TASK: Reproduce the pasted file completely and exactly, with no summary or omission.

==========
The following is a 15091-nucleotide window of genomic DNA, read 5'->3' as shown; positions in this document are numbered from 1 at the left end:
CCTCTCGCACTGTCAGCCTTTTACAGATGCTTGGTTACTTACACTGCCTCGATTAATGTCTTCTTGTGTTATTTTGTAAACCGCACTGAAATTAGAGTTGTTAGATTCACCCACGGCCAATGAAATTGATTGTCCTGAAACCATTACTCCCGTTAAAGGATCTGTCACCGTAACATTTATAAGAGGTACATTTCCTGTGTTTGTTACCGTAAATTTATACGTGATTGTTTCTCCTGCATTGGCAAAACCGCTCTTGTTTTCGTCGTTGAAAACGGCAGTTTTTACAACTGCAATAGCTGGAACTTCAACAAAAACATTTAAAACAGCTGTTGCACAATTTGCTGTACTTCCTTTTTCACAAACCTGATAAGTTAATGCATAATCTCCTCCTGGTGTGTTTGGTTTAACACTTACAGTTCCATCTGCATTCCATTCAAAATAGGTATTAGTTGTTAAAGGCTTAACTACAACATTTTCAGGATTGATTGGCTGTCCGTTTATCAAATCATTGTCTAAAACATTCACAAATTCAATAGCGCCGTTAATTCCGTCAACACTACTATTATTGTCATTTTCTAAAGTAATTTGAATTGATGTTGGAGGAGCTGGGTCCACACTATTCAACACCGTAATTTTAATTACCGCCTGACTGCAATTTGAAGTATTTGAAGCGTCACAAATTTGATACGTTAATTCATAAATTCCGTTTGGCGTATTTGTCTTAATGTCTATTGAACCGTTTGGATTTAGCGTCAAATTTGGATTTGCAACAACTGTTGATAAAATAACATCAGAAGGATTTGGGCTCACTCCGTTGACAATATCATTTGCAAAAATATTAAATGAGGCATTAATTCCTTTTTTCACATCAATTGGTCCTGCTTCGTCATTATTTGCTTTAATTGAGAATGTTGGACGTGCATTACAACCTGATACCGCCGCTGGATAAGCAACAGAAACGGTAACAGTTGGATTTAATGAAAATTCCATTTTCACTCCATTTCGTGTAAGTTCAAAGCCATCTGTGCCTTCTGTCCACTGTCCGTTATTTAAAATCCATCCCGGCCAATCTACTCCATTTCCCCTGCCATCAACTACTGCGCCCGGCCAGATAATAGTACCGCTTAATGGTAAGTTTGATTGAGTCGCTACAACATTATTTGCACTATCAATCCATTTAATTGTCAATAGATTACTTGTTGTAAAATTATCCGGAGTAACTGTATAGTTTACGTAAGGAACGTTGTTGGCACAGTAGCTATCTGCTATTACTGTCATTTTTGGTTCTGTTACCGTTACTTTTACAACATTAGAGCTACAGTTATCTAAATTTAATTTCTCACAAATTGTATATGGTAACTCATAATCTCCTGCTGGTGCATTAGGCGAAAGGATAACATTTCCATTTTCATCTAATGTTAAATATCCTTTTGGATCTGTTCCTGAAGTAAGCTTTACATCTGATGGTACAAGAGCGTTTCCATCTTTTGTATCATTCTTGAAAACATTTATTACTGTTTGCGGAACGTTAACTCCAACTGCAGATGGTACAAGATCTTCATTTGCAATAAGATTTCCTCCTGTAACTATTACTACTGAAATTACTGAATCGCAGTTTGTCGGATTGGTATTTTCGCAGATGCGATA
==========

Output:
The following is a 15091-nucleotide window of genomic DNA, read 5'->3' as shown; positions in this document are numbered from 1 at the left end:
CCTCTCGCACTGTCAGCCTTTTACAGATGCTTGGTTACTTACACTGCCTCGATTAATGTCTTCTTGTGTTATTTTGTAAACCGCACTGAAATTAGAGTTGTTAGATTCACCCACGGCCAATGAAATTGATTGTCCTGAAACCATTACTCCCGTTAAAGGATCTGTCACCGTAACATTTATAAGAGGTACATTTCCTGTGTTTGTTACCGTAAATTTATACGTGATTGTTTCTCCTGCATTGGCAAAACCGCTCTTGTTTTCGTCGTTGAAAACGGCAGTTTTTACAACTGCAATAGCTGGAACTTCAACAAAAACATTTAAAACAGCTGTTGCACAATTTGCTGTACTTCCTTTTTCACAAACCTGATAAGTTAATGCATAATCTCCTCCTGGTGTGTTTGGTTTAACACTTACAGTTCCATCTGCATTCCATTCAAAATAGGTATTAGTTGTTAAAGGCTTAACTACAACATTTTCAGGATTGATTGGCTGTCCGTTTATCAAATCATTGTCTAAAACATTCACAAATTCAATAGCGCCGTTAATTCCGTCAACACTACTATTATTGTCATTTTCTAAAGTAATTTGAATTGATGTTGGAGGAGCTGGGTCCACACTATTCAACACCGTAATTTTAATTACCGCCTGACTGCAATTTGAAGTATTTGAAGCGTCACAAATTTGATACGTTAATTCATAAATTCCGTTTGGCGTATTTGTCTTAATGTCTATTGAACCGTTTGGATTTAGCGTCAAATTTGGATTTGCAACAACTGTTGATAAAATAACATCAGAAGGATTTGGGCTCACTCCGTTGACAATATCATTTGCAAAAATATTAAATGAGGCATTAATTCCTTTTTTCACATCAATTGGTCCTGCTTCGTCATTATTTGCTTTAATTGAGAATGTTGGACGTGCATTACAACCTGATACCGCCGCTGGATAAGCAACAGAAACGGTAACAGTTGGATTTAATGAAAATTCCATTTTCACTCCATTTCGTGTAAGTTCAAAGCCATCTGTGCCTTCTGTCCACTGTCCGTTATTTAAAATCCATCCCGGCCAATCTACTCCATTTCCCCTGCCATCAACTACTGCGCCCGGCCAGATAATAGTACCGCTTAATGGTAAGTTTGATTGAGTCGCTACAACATTATTTGCACTATCAATCCATTTAATTGTCAATAGATTACTTGTTGTAAAATTATCCGGAGTAACTGTATAGTTTACGTAAGGAACGTTGTTGGCACAGTAGCTATCTGCTATTACTGTCATTTTTGGTTCTGTTACCGTTACTTTTACAACATTAGAGCTACAGTTATCTAAATTTAATTTCTCACAAATTGTATATGGTAACTCATAATCTCCTGCTGGTGCATTAGGCGAAAGGATAACATTTCCATTTTCATCTAATGTTAAATATCCTTTTGGATCTGTTCCTGAAGTAAGCTTTACATCTGATGGTACAAGAGCGTTTCCATCTTTTGTATCATTCTTGAAAACATTTATTACTGTTTGCGGAACGTTAACTCCAACTGCAGATGGTACAAGATCTTCATTTGCAATAAGATTTCCTCCTGTAACTATTACTACTGAAATTACTGAATCGCAGTTTGTCGGATTGGTATTTTCGCAGATGCGATA